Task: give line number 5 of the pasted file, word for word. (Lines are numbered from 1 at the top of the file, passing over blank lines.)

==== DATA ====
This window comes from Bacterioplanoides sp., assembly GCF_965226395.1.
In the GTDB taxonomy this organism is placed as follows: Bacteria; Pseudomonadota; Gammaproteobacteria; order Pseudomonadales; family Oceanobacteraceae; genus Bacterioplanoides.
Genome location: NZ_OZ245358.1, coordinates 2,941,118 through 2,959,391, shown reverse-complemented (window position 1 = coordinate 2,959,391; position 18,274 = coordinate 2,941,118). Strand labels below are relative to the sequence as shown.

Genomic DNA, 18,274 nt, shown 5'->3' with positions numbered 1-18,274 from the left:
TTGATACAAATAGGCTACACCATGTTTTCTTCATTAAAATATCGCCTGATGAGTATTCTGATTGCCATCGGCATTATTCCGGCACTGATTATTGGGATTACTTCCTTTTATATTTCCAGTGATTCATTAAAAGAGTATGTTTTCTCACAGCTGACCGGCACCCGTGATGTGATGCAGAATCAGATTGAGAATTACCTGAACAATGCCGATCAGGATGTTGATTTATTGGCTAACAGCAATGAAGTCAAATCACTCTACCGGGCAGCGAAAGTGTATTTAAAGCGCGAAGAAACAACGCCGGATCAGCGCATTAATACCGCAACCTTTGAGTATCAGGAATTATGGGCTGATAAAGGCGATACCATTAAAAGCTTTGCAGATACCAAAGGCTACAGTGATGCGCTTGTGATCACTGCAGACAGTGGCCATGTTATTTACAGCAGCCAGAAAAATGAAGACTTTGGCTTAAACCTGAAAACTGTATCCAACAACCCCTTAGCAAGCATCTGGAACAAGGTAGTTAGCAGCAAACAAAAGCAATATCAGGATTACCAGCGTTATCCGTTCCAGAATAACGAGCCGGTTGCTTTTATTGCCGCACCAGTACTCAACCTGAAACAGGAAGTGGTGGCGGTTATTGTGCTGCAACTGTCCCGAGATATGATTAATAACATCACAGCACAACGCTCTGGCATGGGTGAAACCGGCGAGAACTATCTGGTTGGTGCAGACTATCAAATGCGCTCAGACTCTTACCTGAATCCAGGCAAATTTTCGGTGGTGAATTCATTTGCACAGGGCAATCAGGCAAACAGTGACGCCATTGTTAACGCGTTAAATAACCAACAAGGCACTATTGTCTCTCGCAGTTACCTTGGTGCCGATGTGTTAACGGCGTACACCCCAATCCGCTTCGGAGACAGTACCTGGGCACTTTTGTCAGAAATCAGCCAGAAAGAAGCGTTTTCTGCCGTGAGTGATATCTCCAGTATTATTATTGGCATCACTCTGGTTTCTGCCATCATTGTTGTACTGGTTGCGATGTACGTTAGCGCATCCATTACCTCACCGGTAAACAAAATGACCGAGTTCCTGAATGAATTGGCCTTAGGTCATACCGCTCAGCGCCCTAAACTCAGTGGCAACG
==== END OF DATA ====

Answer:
TTGATACAAATAGGCTACACCATGTTTTCTTCATTAAAATATCGCCTGATGAGTATTCTGATTGCCATCGGCATTATTCCGGCACTGATTATTGGGATTACTTCCTTTTATATTTCCAGTGATTCATTAAAAGAGTATGTTTTCTCACAGCTGACCGGCACCCGTGATGTGATGCAGAATCAGATTGAGAATTACCTGAACAATGCCGATCAGGATGTTGATTTATTGGCTAACAGCAATGAAGTCAAATCACTCTACCGGGCAGCGAAAGTGTATTTAAAGCGCGAAGAAACAACGCCGGATCAGCGCATTAATACCGCAACCTTTGAGTATCAGGAATTATGGGCTGATAAAGGCGATACCATTAAAAGCTTTGCAGATACCAAAGGCTACAGTGATGCGCTTGTGATCACTGCAGACAGTGGCCATGTTATTTACAGCAGCCAGAAAAATGAAGACTTTGGCTTAAACCTGAAAACTGTATCCAACAACCCCTTAGCAAGCATCTGGAACAAGGTAGTTAGCAGCAAACAAAAGCAATATCAGGATTACCAGCGTTATCCGTTCCAGAATAACGAGCCGGTTGCTTTTATTGCCGCACCAGTACTCAACCTGAAACAGGAAGTGGTGGCGGTTATTGTGCTGCAACTGTCCCGAGATATGATTAATAACATCACAGCACAACGCTCTGGCATGGGTGAAACCGGCGAGAACTATCTGGTTGGTGCAGACTATCAAATGCGCTCAGACTCTTACCTGAATCCAGGCAAATTTTCGGTGGTGAATTCATTTGCACAGGGCAATCAGGCAAACAGTGACGCCATTGTTAACGCGTTAAATAACCAACAAGGCACTATTGTCTCTCGCAGTTACCTTGGTGCCGATGTGTTAACGGCGTACACCCCAATCCGCTTCGGAGACAGTACCTGGGCACTTTTGTCAGAAATCAGCCAGAAAGAAGCGTTTTCTGCCGTGAGTGATATCTCCAGTATTATTATTGGCATCACTCTGGTTTCTGCCATCATTGTTGTACTGGTTGCGATGTACGTTAGCGCATCCATTACCTCACCGGTAAACAAAATGACCGAGTTCCTGAATGAATTGGCCTTAGGTCATACCGCTCAGCGCCCTAAACTCAGTGGCAACG